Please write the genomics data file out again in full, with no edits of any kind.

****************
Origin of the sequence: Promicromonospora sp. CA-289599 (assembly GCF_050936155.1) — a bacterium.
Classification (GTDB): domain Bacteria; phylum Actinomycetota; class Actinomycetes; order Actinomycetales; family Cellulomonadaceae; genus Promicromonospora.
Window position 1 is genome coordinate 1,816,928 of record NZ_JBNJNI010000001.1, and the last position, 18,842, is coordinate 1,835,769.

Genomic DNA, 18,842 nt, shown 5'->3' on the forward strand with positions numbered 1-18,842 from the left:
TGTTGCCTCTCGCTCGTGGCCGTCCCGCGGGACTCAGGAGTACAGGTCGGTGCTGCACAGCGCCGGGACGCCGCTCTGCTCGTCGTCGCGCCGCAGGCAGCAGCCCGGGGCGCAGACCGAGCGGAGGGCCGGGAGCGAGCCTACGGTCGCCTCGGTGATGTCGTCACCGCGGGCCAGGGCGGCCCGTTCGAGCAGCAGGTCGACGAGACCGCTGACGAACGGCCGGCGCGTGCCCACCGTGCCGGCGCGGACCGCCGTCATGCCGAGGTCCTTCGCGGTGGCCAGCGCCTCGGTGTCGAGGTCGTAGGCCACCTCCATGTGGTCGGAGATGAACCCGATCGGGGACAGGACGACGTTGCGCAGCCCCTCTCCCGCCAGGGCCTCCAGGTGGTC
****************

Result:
Origin of the sequence: Promicromonospora sp. CA-289599 (assembly GCF_050936155.1) — a bacterium.
Classification (GTDB): domain Bacteria; phylum Actinomycetota; class Actinomycetes; order Actinomycetales; family Cellulomonadaceae; genus Promicromonospora.
Window position 1 is genome coordinate 1,816,928 of record NZ_JBNJNI010000001.1, and the last position, 18,842, is coordinate 1,835,769.

Genomic DNA, 18,842 nt, shown 5'->3' on the forward strand with positions numbered 1-18,842 from the left:
TGTTGCCTCTCGCTCGTGGCCGTCCCGCGGGACTCAGGAGTACAGGTCGGTGCTGCACAGCGCCGGGACGCCGCTCTGCTCGTCGTCGCGCCGCAGGCAGCAGCCCGGGGCGCAGACCGAGCGGAGGGCCGGGAGCGAGCCTACGGTCGCCTCGGTGATGTCGTCACCGCGGGCCAGGGCGGCCCGTTCGAGCAGCAGGTCGACGAGACCGCTGACGAACGGCCGGCGCGTGCCCACCGTGCCGGCGCGGACCGCCGTCATGCCGAGGTCCTTCGCGGTGGCCAGCGCCTCGGTGTCGAGGTCGTAGGCCACCTCCATGTGGTCGGAGATGAACCCGATCGGGGACAGGACGACGTTGCGCAGCCCCTCTCCCGCCAGGGCCTCCAGGTGGTC